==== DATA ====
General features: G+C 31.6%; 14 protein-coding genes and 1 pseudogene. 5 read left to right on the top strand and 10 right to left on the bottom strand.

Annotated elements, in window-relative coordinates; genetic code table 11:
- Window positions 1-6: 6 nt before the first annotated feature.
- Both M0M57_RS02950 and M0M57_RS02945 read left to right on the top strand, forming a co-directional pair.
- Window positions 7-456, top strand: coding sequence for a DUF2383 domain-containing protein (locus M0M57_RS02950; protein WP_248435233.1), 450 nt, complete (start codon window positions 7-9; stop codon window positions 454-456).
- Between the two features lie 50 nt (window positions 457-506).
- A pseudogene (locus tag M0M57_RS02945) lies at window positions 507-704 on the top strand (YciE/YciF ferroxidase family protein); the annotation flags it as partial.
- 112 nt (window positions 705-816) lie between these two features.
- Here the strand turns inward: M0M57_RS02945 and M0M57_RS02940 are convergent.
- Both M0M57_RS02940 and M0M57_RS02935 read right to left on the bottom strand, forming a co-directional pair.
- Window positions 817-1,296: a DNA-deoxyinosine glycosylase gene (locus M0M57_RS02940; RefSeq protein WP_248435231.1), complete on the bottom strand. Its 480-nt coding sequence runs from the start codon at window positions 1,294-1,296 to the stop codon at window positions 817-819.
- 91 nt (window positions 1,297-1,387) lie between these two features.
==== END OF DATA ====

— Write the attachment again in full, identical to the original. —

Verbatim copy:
General features: G+C 31.6%; 14 protein-coding genes and 1 pseudogene. 5 read left to right on the top strand and 10 right to left on the bottom strand.

Annotated elements, in window-relative coordinates; genetic code table 11:
- Window positions 1-6: 6 nt before the first annotated feature.
- Both M0M57_RS02950 and M0M57_RS02945 read left to right on the top strand, forming a co-directional pair.
- Window positions 7-456, top strand: coding sequence for a DUF2383 domain-containing protein (locus M0M57_RS02950; protein WP_248435233.1), 450 nt, complete (start codon window positions 7-9; stop codon window positions 454-456).
- Between the two features lie 50 nt (window positions 457-506).
- A pseudogene (locus tag M0M57_RS02945) lies at window positions 507-704 on the top strand (YciE/YciF ferroxidase family protein); the annotation flags it as partial.
- 112 nt (window positions 705-816) lie between these two features.
- Here the strand turns inward: M0M57_RS02945 and M0M57_RS02940 are convergent.
- Both M0M57_RS02940 and M0M57_RS02935 read right to left on the bottom strand, forming a co-directional pair.
- Window positions 817-1,296: a DNA-deoxyinosine glycosylase gene (locus M0M57_RS02940; RefSeq protein WP_248435231.1), complete on the bottom strand. Its 480-nt coding sequence runs from the start codon at window positions 1,294-1,296 to the stop codon at window positions 817-819.
- 91 nt (window positions 1,297-1,387) lie between these two features.